Disney's live-action adaptations of its animated films have been, almost without exception, massive box office successes. Several of them have broken the $1 billion mark at the global box office, and Mulan was widely expected to be another huge hit. The expectation was so strong that it was little shock that, rather than shift the film to VOD platforms or delay the film by a significant period, Mulan was originally playing the waiting game with the pandemic, with hopes to be one of the first major film releases in theaters once those theaters were open again. Unfortunately, what was hoped to be only a brief delay only continued to drag on, forcing Disney to make new plans.
In the end, Disney relented and released Mulan on Disney+, but as a Premium VOD product, meaning that it would cost viewers $30 in addition to having a current Disney+ subscription to watch it. It was a unique response to a very unique situation, but the real question remains. Did it work? Disney CFO Christine McCarthy was asked that exact question yesterday when she appeared virtually at the Citi 2020 Global Technology Conference, and while she did not go into specifics, it seems that so far, Disney is happy with the reception the film has seen. McCarthy told the conference...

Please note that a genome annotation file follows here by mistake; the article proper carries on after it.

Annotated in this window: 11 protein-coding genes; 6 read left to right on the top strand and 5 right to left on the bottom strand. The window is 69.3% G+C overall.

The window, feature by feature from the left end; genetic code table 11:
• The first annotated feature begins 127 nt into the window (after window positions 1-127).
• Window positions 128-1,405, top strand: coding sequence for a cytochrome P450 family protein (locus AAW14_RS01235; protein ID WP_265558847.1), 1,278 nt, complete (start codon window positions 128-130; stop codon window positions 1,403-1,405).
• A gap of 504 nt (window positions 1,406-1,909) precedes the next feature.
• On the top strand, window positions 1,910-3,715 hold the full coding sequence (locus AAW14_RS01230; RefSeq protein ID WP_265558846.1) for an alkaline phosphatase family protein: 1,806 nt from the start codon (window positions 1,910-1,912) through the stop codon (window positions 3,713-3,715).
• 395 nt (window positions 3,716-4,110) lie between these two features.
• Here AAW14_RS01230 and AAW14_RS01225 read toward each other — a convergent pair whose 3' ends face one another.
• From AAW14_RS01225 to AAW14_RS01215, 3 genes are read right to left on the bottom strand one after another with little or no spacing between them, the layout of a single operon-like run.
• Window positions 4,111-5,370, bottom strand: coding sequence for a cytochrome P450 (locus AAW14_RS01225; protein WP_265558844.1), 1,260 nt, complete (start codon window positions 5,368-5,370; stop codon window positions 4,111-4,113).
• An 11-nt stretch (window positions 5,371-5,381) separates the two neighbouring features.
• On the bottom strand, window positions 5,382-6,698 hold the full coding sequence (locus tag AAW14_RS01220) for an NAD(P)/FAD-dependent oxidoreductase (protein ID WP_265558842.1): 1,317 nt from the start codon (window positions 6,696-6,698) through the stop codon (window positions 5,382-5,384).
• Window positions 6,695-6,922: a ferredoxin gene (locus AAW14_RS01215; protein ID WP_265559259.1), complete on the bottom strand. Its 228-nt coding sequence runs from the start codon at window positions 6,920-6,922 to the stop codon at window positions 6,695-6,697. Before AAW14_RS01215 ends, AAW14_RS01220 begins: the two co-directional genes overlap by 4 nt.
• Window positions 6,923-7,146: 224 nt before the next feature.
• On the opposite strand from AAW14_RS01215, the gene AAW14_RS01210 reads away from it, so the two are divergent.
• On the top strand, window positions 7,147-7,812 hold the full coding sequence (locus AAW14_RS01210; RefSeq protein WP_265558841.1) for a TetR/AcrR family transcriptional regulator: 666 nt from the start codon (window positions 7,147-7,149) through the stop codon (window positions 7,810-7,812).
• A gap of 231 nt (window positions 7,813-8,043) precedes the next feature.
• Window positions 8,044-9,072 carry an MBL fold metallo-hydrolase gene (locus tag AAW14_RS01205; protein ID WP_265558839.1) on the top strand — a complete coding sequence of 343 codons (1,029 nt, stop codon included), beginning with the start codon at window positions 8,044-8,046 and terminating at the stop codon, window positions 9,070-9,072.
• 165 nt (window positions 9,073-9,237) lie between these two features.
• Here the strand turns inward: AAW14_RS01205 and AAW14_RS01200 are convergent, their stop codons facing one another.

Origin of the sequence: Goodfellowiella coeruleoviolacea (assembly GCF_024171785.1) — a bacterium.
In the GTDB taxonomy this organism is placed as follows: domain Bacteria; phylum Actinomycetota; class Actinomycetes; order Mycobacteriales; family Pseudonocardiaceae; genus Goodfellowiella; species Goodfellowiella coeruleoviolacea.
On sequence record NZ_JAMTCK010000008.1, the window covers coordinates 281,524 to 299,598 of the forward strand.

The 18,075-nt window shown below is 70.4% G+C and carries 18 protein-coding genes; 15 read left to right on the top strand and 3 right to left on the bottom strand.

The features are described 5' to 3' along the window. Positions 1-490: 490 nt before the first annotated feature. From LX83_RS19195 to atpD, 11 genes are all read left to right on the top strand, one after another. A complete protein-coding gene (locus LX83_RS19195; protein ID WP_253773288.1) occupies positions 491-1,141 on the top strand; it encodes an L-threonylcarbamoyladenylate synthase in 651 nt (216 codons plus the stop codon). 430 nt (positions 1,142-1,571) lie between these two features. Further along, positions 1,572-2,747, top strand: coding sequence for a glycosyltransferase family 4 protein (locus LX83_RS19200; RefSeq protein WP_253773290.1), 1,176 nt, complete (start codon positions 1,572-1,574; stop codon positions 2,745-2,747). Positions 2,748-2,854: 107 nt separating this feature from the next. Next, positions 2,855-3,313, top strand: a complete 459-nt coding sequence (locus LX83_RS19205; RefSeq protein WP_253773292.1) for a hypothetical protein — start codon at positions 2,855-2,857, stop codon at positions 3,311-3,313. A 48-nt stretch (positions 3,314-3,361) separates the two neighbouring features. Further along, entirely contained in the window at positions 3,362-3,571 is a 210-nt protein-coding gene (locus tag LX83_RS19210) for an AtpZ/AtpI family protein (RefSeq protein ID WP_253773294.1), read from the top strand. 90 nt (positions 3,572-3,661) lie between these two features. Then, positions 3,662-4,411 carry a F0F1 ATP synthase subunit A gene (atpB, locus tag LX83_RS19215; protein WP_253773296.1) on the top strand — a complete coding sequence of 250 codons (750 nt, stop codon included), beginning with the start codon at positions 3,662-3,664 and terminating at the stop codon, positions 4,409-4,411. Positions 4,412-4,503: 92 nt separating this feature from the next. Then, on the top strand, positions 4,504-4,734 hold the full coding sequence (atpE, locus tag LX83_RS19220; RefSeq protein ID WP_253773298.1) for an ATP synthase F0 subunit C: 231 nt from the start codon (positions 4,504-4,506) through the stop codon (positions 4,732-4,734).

We are very pleased with what we saw.
That response is obviously, pretty vague, but it's also unequivocally positive. If Disney was less than thrilled with the "opening weekend" numbers for Mulan, Christine McCarthy could have downplayed the results or just been even vaguer in describing the situation. It wouldn't make sense to play up the film's success too much if that wasn't justified, as at some point more specifics will surely be released. McCarthy told the conference (via Reuters) that more details would be released at the company's next earnings call, which will be in November.
Whatever numbers Mulan puts up will almost certainly look small compared to what a tentpole theatrical release can potentially do, but you have to assume that when Christine McCarthy says the company is pleased, she's speaking in a relative sense. This whole thing was very much a test balloon and while Disney certainly had expectations, it was anybody's guess how close to the mark they'd be. Of course, Mulan is starting from a strong position considering that Disney+ as a subscription service has already surpassed pretty much all expectations as far as subscriber numbers go, which means the number of people who could drop their Mulan money with the click of a button was not insignificant.
Disney has been clear to tell people not to draw any conclusions or have any expectations for future releases like this, at the same time, with the theatrical experience overall still very much an open question, the possibility that Mulan could be the first of several releases like this is always there.